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How this McDonald's worker saved over $34k in 15 months

Headshot of Henry with long hair and a beanie next to a image of Australian $100 notes
Henry went from money-making novice to $34,000 in savings in just 15 months. (Source: Supplied/Getty) (Samantha Menzies)

He had no idea what he was doing, but he needed to figure it out fast.

Henry had just secured his first job as a manager at McDonald’s, after moving to Australia from South Africa with his father, step-mum and sisters.

This was the first time in his life Henry was earning an income. It was immediately clear to him he was out of his depth and needed some help learning how to properly manage his money.


“It was my first time earning money and no one had ever taught me what to do with it. I wanted to set myself up for the future from the start. So, I knew I had to educate myself,” he told Yahoo Finance.

For Henry, every dollar was precious. He has a big goal to accomplish. He wanted to bring his mum to Australia as soon as possible, but the visa can cost up to $50,000.

“I knew I couldn’t afford to waste money because I had this big goal. So I was determined to learn how to manage my money well from the start, I didn’t want to waste time or money on trial-and-error,” he said.

So, Henry enrolled in Mastering Money, an online financial education program run by SkilledSmart. Developed in collaboration with experienced financial professionals, the program teaches adults practical financial skills to save, invest and manage their money.

With the help of the program, Henry started hitting big milestones faster than he had thought possible.

Within three months of the program, Henry saved up enough to move out of home. Another 12 months later, while living independently and paying his own rent and living expenses, Henry had saved up $34,000 and also bought himself a car to drive to work.

Henry shares three money lessons that helped him fast-track his financial success:

1. Creating a streamlined cashflow system is key

“The best part is that the whole process feels really simple. The program taught me how to structure and streamline my money so it’s mostly automated. I know where all my money is going and how much I have left to spend, without needing to constantly be worrying about it. It’s really freeing,” Henry said.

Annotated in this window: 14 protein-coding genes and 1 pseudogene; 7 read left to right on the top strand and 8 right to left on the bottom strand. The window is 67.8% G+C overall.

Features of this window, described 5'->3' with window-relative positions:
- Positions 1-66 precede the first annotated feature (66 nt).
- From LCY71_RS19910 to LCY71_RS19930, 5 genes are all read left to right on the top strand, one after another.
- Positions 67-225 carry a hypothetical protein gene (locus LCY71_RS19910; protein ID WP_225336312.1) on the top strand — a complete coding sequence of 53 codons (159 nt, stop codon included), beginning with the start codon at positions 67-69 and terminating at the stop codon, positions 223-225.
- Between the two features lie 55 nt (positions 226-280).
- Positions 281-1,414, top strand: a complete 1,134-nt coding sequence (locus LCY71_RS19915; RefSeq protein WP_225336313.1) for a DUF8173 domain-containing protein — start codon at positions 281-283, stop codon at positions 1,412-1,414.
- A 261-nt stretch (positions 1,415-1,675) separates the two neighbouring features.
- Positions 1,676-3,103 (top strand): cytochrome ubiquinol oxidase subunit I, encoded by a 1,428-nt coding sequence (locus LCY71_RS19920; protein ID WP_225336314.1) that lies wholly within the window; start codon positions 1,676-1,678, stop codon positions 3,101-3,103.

Reflecting on his journey, Henry admits he was a bit nervous learning about finance at first because he thought he might need to be ‘maths’ or ‘numbers’ oriented to be good with finance.

“I’m not a big numbers person. So I didn’t want to be analysing complicated spreadsheets. I needed something that was simple and time-friendly so that I could manage my money quickly and easily, in a way that allowed me to get on with my life,” Henry said.

2. You don’t need to be stingy, but you do need to be clear on your priorities

While many assume that saving money requires deprivation or restriction, Henry doesn’t feel he’s had to sacrifice enjoying his life.

“I’m not stingy with money, I’m responsible. I still go out with friends, I have Netflix and a gym membership on top of my rent and living expenses, but I don’t go overboard. I know my priorities,” Henry said.

In fact, Henry believes that good financial habits have given him more freedom.

“I feel less restricted, because I’m not constantly worried about money. Having savings systems and practices in place has given me more freedom, because now I have money to put towards my goals," he said.

"There’s a music program I’d like to sign up for, which I can comfortably afford. I bought myself a new car so I could commute to work. These are big-ticket items that are important to me, but they don’t need to create financial stress because I know how to save for my goals."

3. The sooner you take control of your finances, the more freedom you have

While many shy away from their finances out of fear that it’s too hard or complicated, Henry realised it was something he would need to face sooner or later.

“I didn’t have a particular interest in finance as such, but I did realise pretty early on that it was something that could cause a lot of problems if I didn’t figure it out. So I understood that being financially secure was important for my quality of life, and my future,” he said.

He decided to take control of his finances younger than most, being only 19-years-old when he signed up for the financial education program. However, he said it was a good decision to invest in learning financial skills young.

“I feel really set up for my financial future. I have clarity on what I need to do to achieve my goals. So, I’m glad I took the initiative to learn these skills early on, because it’s set me up for a much smoother and more successful future,” he said.

Today, Henry feels a level of financial confidence that surpasses most peers his age, and is excited about the possibilities that his financial confidence has opened up for his future.

He’s looking forward to reaching his $50,000 goal for his mum’s visa soon. While the visa process can span many years, Henry is focused on what he can control, which is saving up for the cost of the visa and advocating for faster processing times.

Having seen the impact on his life, Henry hopes other young people will become financially educated too.

“It’s scary to think that we deal with money every day and yet so many people haven’t been taught what to do with it. My advice to other young people is to wake up and get educated. It will give you freedom.”

SkilledSmart is a financial education platform helping adults learn to save, invest and manage their money. On their website, you can download a free e-book on “5 Money Mistakes Costing You Thousands”, and learn more about the Mastering Money program.

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